Planetarium technology isn’t the only thing that’s changed from the last heyday of planetarium installations in the ’60s and ’70s. 21st century fundraising is also a new concern for today’s educational planetariums.
Today, a planetarium upgrade (or construction of a new one) may well require you to get involved in fundraising efforts. While many museums and colleges have development staff in house, most schools with planetariums don’t. You and your colleagues may need to become more savvy and proactive regarding your sources for funding. Here are a few ideas for how to make your upgrade a reality:
Educate Your Administration
Though most planetarium professionals wouldn’t think of it as “fundraising,” we recommend educating your administrators about digital planetariums.
New astronomy education possibilities, multi-curricular options, and the powerful impact of fulldome digital projection may be obvious to many of us, but they’re probably unknown to decision makers at your school. Making this an on-going discussion helps spread the word to your community about the need for support.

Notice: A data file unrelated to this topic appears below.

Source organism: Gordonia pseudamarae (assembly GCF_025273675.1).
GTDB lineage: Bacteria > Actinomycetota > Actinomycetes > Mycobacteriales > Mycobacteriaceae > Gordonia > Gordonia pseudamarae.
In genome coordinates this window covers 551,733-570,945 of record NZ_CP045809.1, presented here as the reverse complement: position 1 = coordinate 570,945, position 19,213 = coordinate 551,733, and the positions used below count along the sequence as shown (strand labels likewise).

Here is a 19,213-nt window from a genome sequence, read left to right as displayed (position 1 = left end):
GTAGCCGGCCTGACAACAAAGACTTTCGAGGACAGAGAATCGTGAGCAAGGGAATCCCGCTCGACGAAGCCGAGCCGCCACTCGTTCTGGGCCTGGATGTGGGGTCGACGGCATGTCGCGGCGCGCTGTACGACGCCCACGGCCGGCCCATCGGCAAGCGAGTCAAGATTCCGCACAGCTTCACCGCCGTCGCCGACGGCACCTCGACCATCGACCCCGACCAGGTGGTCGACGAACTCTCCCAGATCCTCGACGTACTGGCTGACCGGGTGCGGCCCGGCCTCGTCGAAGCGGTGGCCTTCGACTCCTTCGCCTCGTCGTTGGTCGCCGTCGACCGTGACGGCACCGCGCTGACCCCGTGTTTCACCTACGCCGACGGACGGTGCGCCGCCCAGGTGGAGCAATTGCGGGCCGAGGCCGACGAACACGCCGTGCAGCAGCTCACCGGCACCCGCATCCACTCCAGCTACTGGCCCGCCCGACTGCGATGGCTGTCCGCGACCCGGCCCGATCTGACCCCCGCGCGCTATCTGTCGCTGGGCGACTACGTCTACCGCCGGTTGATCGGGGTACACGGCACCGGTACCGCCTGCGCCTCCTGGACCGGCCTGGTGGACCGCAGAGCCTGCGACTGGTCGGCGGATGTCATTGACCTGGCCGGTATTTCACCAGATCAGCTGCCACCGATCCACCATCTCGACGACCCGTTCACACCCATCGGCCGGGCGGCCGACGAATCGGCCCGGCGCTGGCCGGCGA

Many schools schedule on-site demonstrations of our SciDome digital planetarium systems for their administration, school board, superintendent, and staff. Often, this is just the push that’s needed to make the planetarium upgrade a priority.
Talk to Your Audience
Don’t be shy mentioning the need for support to your public audiences, or displaying the message via a dome slide, as the audience gathers. Be on the look-out for local companies, businesses and individuals interested or able to make donations in support of your planetarium and its mission.
Grants vs. Corporate or Individual Giving
Many planetarians ask us about sources for grants to be used for an initial upgrade to a digital planetarium, or for replacing/upgrading components of the digital planetarium they already own. The NSTA‘s Shell Science Lab Challenge and NASA’s Competitive Program for Science Museums, Planetariums and NASA Visitor Centers are examples of grants that may fund a planetarium or program.
A professional grant researcher/writer can also help, but realize long lead times, plus the amount of competition, can be daunting. Tapping generous local alumni or a local company may be much quicker, and more straightforward.